The Board of Directors - Dale, Kristine, Heidi, Jeanine and Mae - along with their foster families, would like to take a moment to remember those dogs that went to the bridge while in our care:
"I still miss those I loved who are no longer with me, but I find I am
grateful for having loved them. The gratitude has finally conquered the
loss." Rita Mae Brown
May they all rest in peace knowing that someone cared and loved them.
Santa is supposed to be fat. Dogs aren't.
I love seeing our dogs after they've been adopted. I love seeing who they've become, how happy they are with you, and hear you brag about how wonderful they are with your family. But sometimes, I take a step back and say "but he's not supposed to be 120 lbs". How do you nicely say, "Hey, your dog is fat?" If you're one of my friends, you know I just say it ...
This is not pointed at anyone, and NO, I don't want you to stop bringing your dogs to see me. I love to see them. Sometimes, I'd just love to see less of them. :)
So - let's talk about what rotties are and what they aren't. The breed standard for males is 80 - 110 lbs. The breed standard for females is 70-100 lbs. Sure there are oversized dogs out there - Kimbertal Kennels in PA brags about the size of their dogs with little regard to what oversized does for the health of the dog. But aside from a few of the dogs we've placed, ALL of our dogs should fall into that 70-110 lb category.
I'm not one to talk - I'm fat. But my dogs aren't. Why? Because they don't know how to open the refrigerator (except for Ben, but we have a lock for his benefit). Kai is 90 lbs, Ben is 80 lbs and Lyndie is 65 lbs -- and that's what they SHOULD be.
If your dog is overweight, you are compromising the dog's joints (how many rotties blow out their knees and have bad hips?); the dog's heart (he has to lug that extra weight around, and if he's overweight, he probably doesn't get enough exercise to compensate); compromised immune function or increased surgical and anesthetic risks.
Here's what I want you to think about:
1. Has your vet said the dog needs to lose weight? Then he does. The vet doesn't want to lose your business by saying the dog needs a diet -- but he or she SHOULD. You don't need the special diet they're going to try to sell you. You need a common sense approach.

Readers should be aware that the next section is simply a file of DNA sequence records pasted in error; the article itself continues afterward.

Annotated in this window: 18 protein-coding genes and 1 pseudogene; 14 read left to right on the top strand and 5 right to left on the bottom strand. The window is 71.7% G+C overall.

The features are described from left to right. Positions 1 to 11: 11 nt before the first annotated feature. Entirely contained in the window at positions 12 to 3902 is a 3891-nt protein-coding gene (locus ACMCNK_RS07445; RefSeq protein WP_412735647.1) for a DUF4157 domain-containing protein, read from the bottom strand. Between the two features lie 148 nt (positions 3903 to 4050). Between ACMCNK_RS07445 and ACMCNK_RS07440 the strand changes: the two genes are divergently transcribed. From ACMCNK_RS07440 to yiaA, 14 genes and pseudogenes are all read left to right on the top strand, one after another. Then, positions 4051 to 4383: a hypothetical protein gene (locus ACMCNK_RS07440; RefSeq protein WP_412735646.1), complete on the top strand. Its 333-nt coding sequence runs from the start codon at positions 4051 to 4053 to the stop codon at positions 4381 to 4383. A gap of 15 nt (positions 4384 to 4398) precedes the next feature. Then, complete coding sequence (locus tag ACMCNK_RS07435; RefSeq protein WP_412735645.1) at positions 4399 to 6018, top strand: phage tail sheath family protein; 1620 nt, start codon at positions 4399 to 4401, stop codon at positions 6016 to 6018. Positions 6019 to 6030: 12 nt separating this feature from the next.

2. Substitute baby carrots for cookies. Buy the tiny dog biscuits and give your dog ONE as a treat. My dogs work for sliced broccoli ends and zucchini chips.
3. Dogs don't need table scraps or canned food. No, they don't.
4. Feed your dog a high quality kibble that doesn't contain fillers like corn, wheat glutin, and other useless ingredients. Then feed your dog the recommended feeding based on what s/he is supposed to weigh (and not what it weighs now). Better yet, consider a raw diet. Talk about a satisfied dog.
5. Not sure what the dog weighs? Take him to the vet and put him on the scale. A 150# rottweiler is either rare or fat. Rotties are not supposed to be 150#.
6. If your dog doesn't eat what you are putting in front of him, and you have to doctor it to get the dog to eat... your dog isn't hungry. Put the food bowl down for 15 minutes. If s/he doesn't eat, pick it back up. I guarantee the dog will eat when s/he's hungry.
7. Don't forget the dreaded "E" word. Exercise.
I admit that it's easy to sit here and tell you how to feed your dog. I love your dogs and want them around for a long time. You and they will be happier.
It's January 1st. No time like the present for a resolution.
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Rottweiler Rescue of NH
PO Box 753
Hillsboro NH 03244
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